As we’ve discussed for several days now, a cold arctic blast will punch down to the coast Friday and setup the opportunity for wintry precipitation. Computer models are slowly coming around to picking up on variables to align for snow development.
During my last look at the most recent atmospheric forecast, I detailed a noticeable amount of moisture available in the snow growth region 14,000 ft above the surface to induce the creation of snow. And the evolution of the snow as it falls will maintain a temperature below freezing till about 800 feet above the surface. Slight melting will occur as the precipitation falls in the small layer at the surface (ground), but the warmer layer should be thin enough to meet the threshold for maintaining snowfall. I do expect the warm layer to become increasingly thin as any melting of precipitation will cause the atmosphere to cool, which will help see more white stuff.
In other words, the latest computer models show snow falling after 9pm on Friday and going into the early hours on Saturday morning. A big difference at this point is the location. WRF computer model has the main snow line tracking through Jackson, but the GFS has the snow line tracking right through Hattiesburg. Similar to our snow event back in December 2008, a line of snow will stretch across the state perpendicular to Hwy 49 in a SW to NE direction. Last December, Hattiesburg barely saw any snow while Collins had nearly 3 inches. So location is very important.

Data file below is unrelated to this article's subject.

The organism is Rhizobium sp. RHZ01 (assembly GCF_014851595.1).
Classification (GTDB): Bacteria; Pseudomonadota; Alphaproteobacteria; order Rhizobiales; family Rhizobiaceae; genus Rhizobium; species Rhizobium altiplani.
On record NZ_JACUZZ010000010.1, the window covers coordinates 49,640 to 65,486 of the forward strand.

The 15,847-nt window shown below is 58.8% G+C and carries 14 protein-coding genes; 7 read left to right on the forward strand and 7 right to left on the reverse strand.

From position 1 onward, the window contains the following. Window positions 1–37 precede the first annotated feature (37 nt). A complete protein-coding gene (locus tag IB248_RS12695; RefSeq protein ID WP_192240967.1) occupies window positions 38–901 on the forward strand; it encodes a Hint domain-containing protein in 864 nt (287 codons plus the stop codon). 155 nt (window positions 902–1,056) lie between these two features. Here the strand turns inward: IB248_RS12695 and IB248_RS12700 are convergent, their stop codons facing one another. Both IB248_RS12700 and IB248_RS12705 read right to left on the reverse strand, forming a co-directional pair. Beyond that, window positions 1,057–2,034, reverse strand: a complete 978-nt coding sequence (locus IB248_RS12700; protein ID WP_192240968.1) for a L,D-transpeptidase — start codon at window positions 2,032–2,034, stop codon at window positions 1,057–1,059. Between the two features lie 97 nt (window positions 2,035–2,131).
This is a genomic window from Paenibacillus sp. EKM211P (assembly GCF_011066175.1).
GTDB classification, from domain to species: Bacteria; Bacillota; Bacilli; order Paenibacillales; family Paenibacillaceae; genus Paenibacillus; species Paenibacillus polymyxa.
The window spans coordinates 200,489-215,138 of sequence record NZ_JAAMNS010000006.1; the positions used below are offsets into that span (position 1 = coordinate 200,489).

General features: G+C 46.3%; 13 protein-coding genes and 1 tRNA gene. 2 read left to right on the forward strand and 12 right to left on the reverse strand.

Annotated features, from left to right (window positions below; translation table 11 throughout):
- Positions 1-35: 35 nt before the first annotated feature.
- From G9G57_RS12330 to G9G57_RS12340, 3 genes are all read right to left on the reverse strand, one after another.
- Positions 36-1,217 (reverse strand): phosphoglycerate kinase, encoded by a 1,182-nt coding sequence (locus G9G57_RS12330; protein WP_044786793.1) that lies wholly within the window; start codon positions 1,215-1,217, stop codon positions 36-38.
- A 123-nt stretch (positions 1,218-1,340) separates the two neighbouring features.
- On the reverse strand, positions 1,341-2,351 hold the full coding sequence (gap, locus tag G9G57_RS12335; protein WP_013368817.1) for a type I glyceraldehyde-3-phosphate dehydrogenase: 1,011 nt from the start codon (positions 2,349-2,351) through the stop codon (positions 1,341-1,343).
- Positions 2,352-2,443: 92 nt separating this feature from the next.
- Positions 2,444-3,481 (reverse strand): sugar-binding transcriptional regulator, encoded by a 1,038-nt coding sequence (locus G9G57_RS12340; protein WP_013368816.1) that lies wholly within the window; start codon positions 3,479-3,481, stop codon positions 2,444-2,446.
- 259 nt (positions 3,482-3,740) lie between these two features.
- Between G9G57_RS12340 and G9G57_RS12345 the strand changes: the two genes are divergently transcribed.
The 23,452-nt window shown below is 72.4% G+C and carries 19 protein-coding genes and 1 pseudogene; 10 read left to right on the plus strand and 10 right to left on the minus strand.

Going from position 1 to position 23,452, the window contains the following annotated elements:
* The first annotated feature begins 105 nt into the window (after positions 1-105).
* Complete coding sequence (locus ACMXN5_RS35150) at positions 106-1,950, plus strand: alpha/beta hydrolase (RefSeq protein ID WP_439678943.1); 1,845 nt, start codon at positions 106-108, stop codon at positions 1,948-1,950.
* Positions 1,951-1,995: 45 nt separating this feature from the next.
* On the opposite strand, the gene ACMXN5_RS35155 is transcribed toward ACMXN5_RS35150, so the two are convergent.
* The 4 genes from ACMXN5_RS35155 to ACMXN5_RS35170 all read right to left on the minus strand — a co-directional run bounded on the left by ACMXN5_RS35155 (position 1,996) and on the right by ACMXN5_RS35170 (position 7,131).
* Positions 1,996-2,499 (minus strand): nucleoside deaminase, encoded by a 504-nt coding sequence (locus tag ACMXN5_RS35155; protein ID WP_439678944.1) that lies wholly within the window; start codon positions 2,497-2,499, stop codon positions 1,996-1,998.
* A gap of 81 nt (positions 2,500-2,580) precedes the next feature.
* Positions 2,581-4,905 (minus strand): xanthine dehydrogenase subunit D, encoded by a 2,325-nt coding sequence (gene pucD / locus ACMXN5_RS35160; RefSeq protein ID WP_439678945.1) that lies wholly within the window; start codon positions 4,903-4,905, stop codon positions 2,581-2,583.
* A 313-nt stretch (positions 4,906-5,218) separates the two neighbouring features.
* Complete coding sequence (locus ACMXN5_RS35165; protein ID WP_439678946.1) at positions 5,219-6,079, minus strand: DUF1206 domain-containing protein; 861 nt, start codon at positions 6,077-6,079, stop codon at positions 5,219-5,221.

How much snow? Well, considering the models are still varying on the location of the snow (see previous paragraph) the amount is still uncertain. Some models depict slightly more than a dusting, but others (GFS) show over an inch. My opinion, I would say some isolated areas will see up to 2 inches, but many folks will experience less than an inch.
The only definite forecast I can give is the potential snow event's snowflake size will be big and wet. After forming in the snow growth region in the atmosphere, the snow parcel will continue to have a wealth of moisture at its disposal. Also, knowing the surface temperature will be above freezing makes me note the snow parcel will slightly melt to give it a “wet” feeling.
Much can change in the next 48 hours going into Friday evening, but hopefully we can all wake up Saturday morning with a beautiful white landscape. I’m sticking with saying “light snow” for Friday night’s forecast until we get closer to the event to help distinguish the exact location of the snow line through the state. But the snow line is still capable of missing our region all together.
Interesting note…The Houston, Texas, area could see a rich snowfall before it reaches Mississippi on Friday.